Refracturing old or failed wells might be more of an art than a science—and that might just be the core of debate in an industry where science rules the oil field.

The oil and gas industry is increasingly interested in refracks, which are often part of conference call discussions and are promoted by the service industry, said Bob Brackett, senior analyst, Bernstein Research.

Brackett said in an April report that the technique is old, fairly ineffective and not a good use of increasingly scarce capital.

Service companies such as Schlumberger Ltd. have called refracks a "game changer.” In a paper in the American Oil & Gas Reporter, a Halliburton Co. engineer and geologist wrote that refracturing source rock reservoirs has the potential to extend the life of the “shale revolution” beyond the normal 20 to 30 year productive life of a reservoir.

Brackett is unconvinced.

“The most detailed economic review of Eagle Ford and Bakken wells show that refracking economics are mediocre,” Brackett said.

Brackett said 52% of refracks in the Eagle Ford have positive net present value (NPV) while Bakken results have turned in 86% positive NPV.

U.S. production has to find ways to overcome significant reductions in spending and activity. Falling service costs and efficiency gains are lowing capex and refracks are often mentioned as a way forward.

Brackett said refracks are flawed at the most basic level—economics. He said they are marginally economic on average and can end up destroying value for wells and for potential offset wells.

They also can’t compete for capital against initial drilling and likely infill drilling.

“In the early days of fracking in the 1970s, about a third of the half-million frack jobs were refracks, Brackett said. “Thousands of vertical shale wells have been refracked.”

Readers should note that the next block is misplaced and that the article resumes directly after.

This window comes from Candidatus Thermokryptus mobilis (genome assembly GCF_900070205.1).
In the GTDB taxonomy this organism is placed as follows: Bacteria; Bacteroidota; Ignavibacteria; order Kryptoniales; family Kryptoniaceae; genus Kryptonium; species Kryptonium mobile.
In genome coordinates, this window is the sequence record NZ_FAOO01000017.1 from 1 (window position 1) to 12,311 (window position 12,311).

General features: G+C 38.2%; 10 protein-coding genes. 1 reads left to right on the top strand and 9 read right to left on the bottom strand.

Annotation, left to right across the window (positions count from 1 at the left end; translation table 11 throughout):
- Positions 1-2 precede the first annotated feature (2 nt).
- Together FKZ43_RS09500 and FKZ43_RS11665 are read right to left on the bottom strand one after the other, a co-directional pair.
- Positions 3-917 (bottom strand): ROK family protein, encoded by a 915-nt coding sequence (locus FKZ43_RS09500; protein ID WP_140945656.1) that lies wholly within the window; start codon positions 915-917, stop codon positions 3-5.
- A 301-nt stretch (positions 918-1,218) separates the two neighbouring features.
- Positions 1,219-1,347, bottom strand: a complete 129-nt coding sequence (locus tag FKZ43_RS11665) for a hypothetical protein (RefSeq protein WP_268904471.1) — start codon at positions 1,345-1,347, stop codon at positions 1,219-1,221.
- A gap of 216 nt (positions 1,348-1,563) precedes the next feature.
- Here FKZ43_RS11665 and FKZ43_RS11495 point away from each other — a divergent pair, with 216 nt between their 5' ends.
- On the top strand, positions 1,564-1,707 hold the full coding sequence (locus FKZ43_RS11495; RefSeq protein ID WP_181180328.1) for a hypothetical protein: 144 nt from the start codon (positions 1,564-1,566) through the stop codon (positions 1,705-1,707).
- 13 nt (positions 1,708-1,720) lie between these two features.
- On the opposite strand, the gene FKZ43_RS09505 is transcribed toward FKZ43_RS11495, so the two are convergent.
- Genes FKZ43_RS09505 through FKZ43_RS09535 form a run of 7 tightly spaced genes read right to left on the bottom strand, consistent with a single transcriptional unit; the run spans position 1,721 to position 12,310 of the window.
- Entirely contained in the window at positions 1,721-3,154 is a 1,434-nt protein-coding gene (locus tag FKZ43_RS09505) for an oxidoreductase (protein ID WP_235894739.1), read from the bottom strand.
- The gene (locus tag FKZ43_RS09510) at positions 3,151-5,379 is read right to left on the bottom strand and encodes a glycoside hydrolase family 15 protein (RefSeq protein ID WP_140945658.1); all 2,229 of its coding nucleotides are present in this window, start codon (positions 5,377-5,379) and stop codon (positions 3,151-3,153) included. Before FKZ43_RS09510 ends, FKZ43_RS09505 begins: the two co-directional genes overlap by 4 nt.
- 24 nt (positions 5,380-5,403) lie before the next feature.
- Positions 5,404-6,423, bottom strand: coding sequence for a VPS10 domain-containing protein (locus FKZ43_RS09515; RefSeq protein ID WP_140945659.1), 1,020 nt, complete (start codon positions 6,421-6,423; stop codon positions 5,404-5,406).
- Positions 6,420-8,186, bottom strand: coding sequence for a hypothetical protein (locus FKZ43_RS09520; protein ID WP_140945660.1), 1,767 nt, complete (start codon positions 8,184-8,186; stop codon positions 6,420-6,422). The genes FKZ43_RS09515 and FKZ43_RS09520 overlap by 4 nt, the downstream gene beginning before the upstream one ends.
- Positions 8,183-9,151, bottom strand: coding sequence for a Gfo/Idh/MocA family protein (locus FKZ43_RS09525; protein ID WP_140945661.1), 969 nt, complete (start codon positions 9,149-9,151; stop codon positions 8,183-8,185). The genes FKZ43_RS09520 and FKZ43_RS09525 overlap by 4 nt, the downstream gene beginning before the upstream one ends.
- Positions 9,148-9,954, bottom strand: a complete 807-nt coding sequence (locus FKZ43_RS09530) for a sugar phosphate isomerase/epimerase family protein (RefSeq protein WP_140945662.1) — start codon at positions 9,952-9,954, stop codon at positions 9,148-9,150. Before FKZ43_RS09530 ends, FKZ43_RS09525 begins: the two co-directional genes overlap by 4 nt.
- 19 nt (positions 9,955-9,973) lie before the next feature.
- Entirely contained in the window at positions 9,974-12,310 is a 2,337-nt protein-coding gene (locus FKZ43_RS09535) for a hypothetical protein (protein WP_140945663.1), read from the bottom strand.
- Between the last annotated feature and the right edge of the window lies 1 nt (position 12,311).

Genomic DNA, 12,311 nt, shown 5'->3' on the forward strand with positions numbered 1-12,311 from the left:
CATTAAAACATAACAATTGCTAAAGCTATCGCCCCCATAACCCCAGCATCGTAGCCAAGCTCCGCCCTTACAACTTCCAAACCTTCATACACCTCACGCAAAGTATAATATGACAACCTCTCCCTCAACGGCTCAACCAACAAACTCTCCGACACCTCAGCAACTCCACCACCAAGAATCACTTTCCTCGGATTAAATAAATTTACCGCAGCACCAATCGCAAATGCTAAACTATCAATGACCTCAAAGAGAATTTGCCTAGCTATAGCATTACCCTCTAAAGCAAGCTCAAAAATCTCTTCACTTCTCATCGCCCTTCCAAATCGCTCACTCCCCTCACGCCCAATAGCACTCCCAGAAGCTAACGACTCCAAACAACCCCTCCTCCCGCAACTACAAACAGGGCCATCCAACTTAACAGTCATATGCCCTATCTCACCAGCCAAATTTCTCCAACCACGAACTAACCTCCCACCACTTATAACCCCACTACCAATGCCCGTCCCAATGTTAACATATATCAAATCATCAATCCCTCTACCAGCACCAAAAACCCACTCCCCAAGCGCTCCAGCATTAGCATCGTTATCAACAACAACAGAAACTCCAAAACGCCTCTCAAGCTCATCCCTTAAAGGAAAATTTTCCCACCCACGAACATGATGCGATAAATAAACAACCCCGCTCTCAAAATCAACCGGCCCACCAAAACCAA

Applications to horizontal shale wells are relatively new. The vast majority of refracks are remedial, meaning they are used to fix something that went awry in the first place.

While success stories dominate the market, most are told by service providers and E&P operators that have achieved some success, Brackett said.

Service providers stand to benefit, since refracks open up a new revenue source, including large service companies. E&P operators that can deliver incremental volumes and cash flow could also benefit.

Schlumberger has touted refracturing, saying that average results in the first 45 days:

  • Pumped oil production to 195 barrels per day (bbl/d) from 89 bbl/d.
  • Upped gas production to 428 thousand cubic feet per day (Mcf/d) from 227 Mcf/d.
  • Increased flowing pressure to 4,034 psi from 992 psi.

But refracks could also be a drawback because they drain money that might be better spent elsewhere. “We see refracks as diluting capex spend broadly as opposed to specifically harming a sub-segment,” Brackett said

Brackett said a review of the “most complete and recent” of well-specific refrack economics was conducted in the Eagle Ford and Bakken by Baker Hughes Inc.

“Eagle Ford results show basically half of refracks destroyed value and less than half beat a typical hurdle rate” of competing with a freshly drilled horizontal shale well.

Of 21 wells studied, two wells accounted for most of the value of the program.

In the Bakken, refracks applied to older vintage wells showed positive economics, largely because of lower costs. About 80% of wells were on par with freshly drilled wells.

The study did not include the cost for screening and identification of wells.

Brackett said half of the refracks destroyed value due to a variety of causes including the reservoir itself, problems with the wellbore and other unknown factors.